Revisiting dogwood anthracnose in Illinois
Dogwood anthracnose (Discula destructiva) was first discovered in Illinois in 1995 at Dean Hills Nature Preserve, Fayette County. In the original study, individuals of flowering dogwood (Cornus florida) showed a 97% increase in infection by dogwood anthracnose between July 1995 and August 1996. As all size classes of flowering dogwood were infected, it was predicted that the disease would probably cause the extirpation of this species at the site. Though not extirpated, flowering dogwood has not recovered from the initial infection (1995), when 3475 healthy stems/ha were encountered. Since that initial study, total flowering dogwood stems recorded for the site ranged from a low of 110 stems/ha in 1996, to 540 stems/ha in 2002, and 345 stems/ha in 2004.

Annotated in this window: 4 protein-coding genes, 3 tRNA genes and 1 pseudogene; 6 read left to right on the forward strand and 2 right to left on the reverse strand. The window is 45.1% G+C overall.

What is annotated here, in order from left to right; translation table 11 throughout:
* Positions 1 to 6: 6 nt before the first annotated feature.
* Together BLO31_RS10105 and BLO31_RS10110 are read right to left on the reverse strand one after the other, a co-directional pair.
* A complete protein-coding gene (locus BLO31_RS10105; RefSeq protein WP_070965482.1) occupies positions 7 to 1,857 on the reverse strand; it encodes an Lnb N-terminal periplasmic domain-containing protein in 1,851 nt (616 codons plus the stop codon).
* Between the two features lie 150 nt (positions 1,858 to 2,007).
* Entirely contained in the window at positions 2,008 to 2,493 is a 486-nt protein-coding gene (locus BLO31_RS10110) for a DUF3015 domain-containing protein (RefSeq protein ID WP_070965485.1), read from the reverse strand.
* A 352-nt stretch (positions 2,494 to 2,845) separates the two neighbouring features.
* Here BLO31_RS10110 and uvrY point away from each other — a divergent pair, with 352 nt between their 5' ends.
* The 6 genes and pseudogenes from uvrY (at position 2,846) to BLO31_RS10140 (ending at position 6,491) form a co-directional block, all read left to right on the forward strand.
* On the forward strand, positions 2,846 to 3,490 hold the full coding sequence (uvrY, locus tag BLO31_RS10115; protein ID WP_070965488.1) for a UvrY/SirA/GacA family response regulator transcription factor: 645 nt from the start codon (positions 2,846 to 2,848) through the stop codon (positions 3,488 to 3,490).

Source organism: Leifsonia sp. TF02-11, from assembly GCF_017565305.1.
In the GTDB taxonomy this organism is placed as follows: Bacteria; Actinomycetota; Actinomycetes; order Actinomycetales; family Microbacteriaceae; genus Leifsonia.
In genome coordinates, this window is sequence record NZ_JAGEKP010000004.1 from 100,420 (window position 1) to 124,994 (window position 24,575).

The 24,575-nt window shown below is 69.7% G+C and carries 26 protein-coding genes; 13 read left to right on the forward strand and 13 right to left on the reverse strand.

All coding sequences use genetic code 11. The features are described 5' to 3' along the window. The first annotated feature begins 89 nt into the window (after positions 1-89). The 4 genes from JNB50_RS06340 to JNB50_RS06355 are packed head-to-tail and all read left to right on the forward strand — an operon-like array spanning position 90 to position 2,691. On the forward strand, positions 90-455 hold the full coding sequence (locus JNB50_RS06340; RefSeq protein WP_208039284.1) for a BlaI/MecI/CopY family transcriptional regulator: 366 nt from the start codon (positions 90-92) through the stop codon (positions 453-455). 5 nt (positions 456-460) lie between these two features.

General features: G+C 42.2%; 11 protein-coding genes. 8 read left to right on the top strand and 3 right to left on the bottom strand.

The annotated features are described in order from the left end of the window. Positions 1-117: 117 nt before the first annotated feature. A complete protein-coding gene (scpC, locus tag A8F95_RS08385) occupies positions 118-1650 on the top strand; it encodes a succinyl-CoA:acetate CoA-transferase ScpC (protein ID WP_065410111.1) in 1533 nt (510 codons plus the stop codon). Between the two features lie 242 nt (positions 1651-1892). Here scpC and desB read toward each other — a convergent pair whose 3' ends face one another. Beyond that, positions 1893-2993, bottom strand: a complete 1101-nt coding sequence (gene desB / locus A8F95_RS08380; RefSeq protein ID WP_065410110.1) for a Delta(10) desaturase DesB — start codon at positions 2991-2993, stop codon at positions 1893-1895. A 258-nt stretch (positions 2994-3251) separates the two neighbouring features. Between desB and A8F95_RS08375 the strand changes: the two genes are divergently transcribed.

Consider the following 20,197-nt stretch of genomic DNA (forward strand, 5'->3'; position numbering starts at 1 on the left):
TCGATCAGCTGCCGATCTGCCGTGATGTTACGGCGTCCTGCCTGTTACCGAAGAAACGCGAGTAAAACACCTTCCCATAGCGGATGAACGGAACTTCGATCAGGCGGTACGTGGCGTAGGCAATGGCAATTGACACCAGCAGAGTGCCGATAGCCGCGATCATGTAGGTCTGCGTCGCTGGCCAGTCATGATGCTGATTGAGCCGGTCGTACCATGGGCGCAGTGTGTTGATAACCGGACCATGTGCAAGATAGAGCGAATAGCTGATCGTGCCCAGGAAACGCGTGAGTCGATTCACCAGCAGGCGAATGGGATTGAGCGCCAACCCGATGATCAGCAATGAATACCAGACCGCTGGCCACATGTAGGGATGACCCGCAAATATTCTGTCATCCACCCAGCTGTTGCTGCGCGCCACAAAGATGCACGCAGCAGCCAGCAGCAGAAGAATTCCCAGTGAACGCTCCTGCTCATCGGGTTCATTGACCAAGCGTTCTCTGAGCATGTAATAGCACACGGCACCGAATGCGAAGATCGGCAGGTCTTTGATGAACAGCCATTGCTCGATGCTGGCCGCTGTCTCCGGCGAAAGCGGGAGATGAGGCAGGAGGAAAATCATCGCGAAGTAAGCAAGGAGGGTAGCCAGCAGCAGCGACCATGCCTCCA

Cornus florida, Dogwood anthracnose, Illinois
McClain, William E., Bob Edgin, and John E. Ebinger. "Revisiting dogwood anthracnose in Illinois." Rhodora 108, no. 935 (2006): 242-248.